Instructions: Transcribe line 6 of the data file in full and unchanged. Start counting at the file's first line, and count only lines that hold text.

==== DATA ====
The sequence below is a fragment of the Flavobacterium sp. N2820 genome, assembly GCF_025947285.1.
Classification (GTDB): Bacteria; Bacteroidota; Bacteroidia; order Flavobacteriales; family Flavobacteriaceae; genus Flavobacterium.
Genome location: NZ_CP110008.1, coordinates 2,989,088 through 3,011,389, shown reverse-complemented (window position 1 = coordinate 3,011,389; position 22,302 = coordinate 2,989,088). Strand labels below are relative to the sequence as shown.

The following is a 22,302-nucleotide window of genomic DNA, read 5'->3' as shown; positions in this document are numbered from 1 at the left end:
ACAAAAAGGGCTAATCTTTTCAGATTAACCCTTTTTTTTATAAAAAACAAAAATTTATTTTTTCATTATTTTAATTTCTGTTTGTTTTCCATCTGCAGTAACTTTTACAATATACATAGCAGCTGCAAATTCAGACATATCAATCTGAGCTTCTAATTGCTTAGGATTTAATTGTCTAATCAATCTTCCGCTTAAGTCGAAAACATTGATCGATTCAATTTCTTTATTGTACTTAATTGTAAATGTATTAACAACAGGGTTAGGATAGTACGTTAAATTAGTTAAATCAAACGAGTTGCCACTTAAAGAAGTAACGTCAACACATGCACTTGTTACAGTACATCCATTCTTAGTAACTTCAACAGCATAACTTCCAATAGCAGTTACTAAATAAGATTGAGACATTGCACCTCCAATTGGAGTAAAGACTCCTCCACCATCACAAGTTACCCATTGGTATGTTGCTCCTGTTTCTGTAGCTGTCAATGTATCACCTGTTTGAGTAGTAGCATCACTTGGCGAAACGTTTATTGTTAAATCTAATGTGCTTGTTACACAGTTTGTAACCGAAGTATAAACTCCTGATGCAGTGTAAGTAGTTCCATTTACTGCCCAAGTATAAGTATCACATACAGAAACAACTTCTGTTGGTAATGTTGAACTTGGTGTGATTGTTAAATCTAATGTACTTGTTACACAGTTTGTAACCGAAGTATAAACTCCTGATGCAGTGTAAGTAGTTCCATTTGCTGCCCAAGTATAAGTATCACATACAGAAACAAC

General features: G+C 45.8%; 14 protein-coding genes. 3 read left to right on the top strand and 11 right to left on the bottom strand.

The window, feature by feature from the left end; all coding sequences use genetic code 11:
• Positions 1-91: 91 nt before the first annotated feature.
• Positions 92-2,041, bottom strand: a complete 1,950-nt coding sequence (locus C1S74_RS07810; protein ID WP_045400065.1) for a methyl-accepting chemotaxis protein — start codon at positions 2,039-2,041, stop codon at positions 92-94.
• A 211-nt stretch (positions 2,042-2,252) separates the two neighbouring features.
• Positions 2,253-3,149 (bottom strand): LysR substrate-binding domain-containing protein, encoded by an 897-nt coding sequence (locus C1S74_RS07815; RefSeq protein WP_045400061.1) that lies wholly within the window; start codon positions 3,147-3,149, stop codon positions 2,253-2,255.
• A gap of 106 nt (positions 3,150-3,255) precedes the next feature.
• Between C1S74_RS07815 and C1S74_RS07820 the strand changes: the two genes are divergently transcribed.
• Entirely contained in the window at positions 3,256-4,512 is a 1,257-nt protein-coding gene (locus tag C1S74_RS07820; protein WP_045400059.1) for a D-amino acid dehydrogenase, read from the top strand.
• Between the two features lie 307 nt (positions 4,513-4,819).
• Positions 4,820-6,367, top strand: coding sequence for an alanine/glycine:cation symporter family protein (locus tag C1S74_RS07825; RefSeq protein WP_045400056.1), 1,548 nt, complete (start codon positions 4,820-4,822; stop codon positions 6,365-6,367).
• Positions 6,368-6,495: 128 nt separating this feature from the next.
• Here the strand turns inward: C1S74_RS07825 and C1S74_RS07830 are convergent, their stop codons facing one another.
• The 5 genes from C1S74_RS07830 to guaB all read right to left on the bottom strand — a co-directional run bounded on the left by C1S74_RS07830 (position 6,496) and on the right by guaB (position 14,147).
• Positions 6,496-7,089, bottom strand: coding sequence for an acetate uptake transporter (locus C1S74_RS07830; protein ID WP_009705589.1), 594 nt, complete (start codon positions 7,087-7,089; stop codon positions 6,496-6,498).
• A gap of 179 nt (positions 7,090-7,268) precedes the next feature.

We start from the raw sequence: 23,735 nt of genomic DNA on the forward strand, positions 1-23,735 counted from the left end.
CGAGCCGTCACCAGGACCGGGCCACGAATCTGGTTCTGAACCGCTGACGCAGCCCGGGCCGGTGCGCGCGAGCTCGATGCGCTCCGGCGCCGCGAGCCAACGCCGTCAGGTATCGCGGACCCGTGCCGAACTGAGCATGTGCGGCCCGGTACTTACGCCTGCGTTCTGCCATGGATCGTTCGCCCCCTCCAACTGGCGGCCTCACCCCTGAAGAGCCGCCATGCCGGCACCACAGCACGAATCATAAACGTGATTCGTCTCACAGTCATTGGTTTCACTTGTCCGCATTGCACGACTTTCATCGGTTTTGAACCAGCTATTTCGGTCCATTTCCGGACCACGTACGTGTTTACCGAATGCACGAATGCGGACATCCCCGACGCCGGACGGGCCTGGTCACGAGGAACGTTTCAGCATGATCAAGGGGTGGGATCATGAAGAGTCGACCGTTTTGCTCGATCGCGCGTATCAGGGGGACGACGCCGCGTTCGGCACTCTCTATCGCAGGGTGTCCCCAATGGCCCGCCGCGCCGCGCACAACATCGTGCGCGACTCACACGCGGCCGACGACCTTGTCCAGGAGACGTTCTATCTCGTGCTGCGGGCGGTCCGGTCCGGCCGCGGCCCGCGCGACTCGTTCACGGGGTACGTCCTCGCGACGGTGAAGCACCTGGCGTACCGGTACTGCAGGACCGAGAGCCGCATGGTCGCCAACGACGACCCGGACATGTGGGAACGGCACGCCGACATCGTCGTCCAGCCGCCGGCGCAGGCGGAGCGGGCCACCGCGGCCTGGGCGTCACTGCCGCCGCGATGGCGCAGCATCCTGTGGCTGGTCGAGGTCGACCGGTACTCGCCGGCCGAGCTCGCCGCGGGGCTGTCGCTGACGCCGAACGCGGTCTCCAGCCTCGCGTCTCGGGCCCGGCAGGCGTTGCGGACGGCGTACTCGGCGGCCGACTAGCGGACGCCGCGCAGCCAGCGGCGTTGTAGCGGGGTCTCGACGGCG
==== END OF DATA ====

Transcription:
General features: G+C 45.8%; 14 protein-coding genes. 3 read left to right on the top strand and 11 right to left on the bottom strand.